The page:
A cool end to a warm summer

Days and nights were warmer than average this summer across much of Victoria, especially in the northeast. But the season's end was cooler than usual; February's mean maximum temperature was 1.15 °C below the long-term average, and the lowest since 2011.

Summer rainfall was close to average for most areas, but below average in parts of the north and the far east, and above average in the southeast of the State. January and February were wetter than average, but December was very dry (the fifth-driest December on record), dragging down the 3- month totals. Statewide, summer rainfall was close to average at 5 per cent below the long-term mean of 120 mm.

Daytime temperatures were above average across most of Victoria, but closer to average in the southern parts of the State. The mean maximum temperature for Victoria over summer 2019-2020 was 1.04 °C above average.

Daytime temperatures in December were very much above average for most of Victoria, and a major contributor to the warmer than average season overall. Statewide, it was the second-warmest December on record, 3.13  °C warmer than the long-term average for the month.

Daytime temperatures were also warmer than average in January (monthly anomaly of +1.16 °C); in contrast, during February, historically the warmest month of the year for Victoria, daytime temperatures were cooler than average (an anomaly of −1.15 °C). This contrast across the season is well illustrated by Melbourne high temperatures; in December, the city had three days over 40 °C (the most since 1897) while it had no days over 35 °C in February, which hasn't happened since 1994.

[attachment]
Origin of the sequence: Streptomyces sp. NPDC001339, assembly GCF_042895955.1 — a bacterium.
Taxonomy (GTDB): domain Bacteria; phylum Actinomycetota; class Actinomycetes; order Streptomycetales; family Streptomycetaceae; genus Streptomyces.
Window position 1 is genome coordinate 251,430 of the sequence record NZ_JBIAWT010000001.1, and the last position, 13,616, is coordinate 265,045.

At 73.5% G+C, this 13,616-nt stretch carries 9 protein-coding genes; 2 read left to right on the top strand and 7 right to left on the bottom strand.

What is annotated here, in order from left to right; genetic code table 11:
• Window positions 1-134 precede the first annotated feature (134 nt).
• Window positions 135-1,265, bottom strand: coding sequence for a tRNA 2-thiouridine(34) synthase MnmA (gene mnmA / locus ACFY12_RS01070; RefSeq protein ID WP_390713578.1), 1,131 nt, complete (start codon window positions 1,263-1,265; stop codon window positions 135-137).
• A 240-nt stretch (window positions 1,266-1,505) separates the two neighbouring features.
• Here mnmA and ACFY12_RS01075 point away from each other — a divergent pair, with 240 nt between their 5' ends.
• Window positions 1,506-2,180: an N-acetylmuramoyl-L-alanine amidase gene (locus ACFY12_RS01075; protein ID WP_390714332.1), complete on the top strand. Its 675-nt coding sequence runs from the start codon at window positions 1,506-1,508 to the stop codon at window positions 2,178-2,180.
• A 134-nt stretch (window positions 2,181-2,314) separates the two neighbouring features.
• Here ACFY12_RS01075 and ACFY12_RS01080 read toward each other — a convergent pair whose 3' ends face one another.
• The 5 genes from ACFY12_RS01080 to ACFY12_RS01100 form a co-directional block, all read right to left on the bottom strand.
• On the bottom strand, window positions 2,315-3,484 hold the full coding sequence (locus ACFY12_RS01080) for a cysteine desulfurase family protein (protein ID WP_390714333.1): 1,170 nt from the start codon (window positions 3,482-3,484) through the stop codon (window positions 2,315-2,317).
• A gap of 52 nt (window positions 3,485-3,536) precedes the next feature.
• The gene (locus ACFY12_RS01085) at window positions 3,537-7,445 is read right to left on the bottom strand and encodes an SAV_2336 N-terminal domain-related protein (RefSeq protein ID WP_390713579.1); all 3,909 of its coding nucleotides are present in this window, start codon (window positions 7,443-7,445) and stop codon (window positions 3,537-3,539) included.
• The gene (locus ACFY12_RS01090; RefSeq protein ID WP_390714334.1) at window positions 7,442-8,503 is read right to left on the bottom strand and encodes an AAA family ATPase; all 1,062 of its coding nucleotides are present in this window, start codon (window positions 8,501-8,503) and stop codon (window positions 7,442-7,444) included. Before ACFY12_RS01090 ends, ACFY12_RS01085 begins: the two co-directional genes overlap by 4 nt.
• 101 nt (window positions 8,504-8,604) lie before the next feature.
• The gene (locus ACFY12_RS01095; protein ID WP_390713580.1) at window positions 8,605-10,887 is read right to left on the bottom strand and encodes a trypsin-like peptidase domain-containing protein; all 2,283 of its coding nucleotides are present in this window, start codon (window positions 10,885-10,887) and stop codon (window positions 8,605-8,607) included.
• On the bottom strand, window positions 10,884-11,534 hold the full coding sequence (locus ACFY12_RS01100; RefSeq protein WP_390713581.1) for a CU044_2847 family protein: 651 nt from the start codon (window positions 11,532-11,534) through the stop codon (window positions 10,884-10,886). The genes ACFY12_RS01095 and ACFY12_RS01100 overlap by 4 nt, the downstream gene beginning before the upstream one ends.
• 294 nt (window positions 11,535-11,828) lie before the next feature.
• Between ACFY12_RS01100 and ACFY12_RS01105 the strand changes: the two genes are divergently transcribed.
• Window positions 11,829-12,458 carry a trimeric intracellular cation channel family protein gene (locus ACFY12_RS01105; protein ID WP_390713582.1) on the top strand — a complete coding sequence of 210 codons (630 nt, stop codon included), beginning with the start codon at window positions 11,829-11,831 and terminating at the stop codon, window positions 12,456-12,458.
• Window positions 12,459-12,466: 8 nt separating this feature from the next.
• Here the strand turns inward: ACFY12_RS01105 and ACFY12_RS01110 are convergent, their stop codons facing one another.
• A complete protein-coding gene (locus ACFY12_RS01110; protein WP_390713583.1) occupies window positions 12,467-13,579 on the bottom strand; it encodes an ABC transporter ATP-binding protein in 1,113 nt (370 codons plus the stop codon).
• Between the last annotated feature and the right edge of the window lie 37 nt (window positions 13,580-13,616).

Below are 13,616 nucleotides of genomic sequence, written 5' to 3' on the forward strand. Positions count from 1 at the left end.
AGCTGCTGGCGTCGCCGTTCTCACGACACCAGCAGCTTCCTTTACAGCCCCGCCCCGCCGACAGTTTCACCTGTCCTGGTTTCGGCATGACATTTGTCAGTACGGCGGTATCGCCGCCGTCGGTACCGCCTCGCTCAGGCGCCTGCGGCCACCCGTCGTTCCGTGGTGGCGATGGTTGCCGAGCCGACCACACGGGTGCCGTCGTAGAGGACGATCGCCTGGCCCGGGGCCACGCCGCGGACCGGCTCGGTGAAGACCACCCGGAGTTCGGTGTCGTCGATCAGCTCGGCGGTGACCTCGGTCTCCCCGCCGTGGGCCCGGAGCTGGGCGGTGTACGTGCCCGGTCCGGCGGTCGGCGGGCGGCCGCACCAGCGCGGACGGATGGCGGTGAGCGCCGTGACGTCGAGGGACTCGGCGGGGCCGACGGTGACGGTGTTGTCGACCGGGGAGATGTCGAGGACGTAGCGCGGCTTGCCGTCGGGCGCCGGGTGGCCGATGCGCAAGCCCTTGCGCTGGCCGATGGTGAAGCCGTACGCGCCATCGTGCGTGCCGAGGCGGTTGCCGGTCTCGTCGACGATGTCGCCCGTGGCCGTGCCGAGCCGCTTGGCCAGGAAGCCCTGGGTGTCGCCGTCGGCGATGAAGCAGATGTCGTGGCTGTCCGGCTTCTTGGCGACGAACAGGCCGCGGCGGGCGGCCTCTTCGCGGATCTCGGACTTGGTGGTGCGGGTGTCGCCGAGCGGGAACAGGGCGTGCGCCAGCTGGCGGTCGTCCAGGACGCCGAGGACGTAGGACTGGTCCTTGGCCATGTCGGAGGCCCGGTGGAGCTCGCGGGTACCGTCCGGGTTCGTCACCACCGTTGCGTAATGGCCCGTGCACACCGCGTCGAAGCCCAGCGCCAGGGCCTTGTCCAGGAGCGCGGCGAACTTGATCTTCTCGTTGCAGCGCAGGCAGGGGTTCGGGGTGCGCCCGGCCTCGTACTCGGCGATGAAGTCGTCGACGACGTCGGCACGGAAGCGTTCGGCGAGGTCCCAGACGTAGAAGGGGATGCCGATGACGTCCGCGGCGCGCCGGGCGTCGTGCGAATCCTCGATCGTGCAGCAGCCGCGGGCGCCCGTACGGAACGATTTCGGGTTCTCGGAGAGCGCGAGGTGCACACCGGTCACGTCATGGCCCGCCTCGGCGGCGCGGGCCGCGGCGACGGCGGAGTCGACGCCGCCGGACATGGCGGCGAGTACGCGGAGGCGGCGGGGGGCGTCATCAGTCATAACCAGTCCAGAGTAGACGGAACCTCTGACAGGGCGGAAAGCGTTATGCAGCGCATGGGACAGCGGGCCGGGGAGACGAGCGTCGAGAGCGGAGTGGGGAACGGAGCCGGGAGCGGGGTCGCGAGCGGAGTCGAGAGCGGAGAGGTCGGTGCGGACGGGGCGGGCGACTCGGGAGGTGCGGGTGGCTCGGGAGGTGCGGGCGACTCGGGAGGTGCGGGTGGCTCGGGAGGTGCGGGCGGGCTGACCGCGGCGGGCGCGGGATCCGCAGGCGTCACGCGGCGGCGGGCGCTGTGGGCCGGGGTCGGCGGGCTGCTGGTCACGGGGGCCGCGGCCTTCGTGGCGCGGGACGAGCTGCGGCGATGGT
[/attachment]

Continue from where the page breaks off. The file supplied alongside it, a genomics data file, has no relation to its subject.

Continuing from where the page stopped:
Victorian night-time temperatures during summer were 1.10 °C above average, with all months being warmer than average overall.

Significant fires commenced in East Gippsland during December. Widespread areas of smoke from fires burning in southern New South Wales and East Gippsland extended across eastern and southern Victoria during late December and early January.

Severe thunderstorms developed in the afternoon on 15 and 19 January, bringing heavy rainfall, flash flooding and damaging winds to central Victoria and parts of Melbourne. Wide-spread, follow- up rainfall on 20 and 22 January helped reduce the number of uncontained bushfires in the State's east.

And the rain kept coming in February. Large areas in the southeast and west of the State received more than double their average monthly rainfall. Cold fronts that crossed Victoria at the beginning of the month brought widespread rainfall to the State, with daily rainfall totals exceeding 30 mm at many sites.

Recent Weather Updates

  • Wettest autumn in decades | 29/05/2020  

    Most of Victoria has been wetter than average this autumn so far, and it is only parts of the far east that have been drier than usual.

  • Chance of a double whammy | 15/05/2020  

    The chance of a wetter than average winter is strengthening for parts of the State.

  • Wetter winter likely for the north | 24/04/2020  

    A wet start to 2020 means root zone soil moisture for this time of year is above average for most of Victoria except for parts of the southwest and East Gippsland.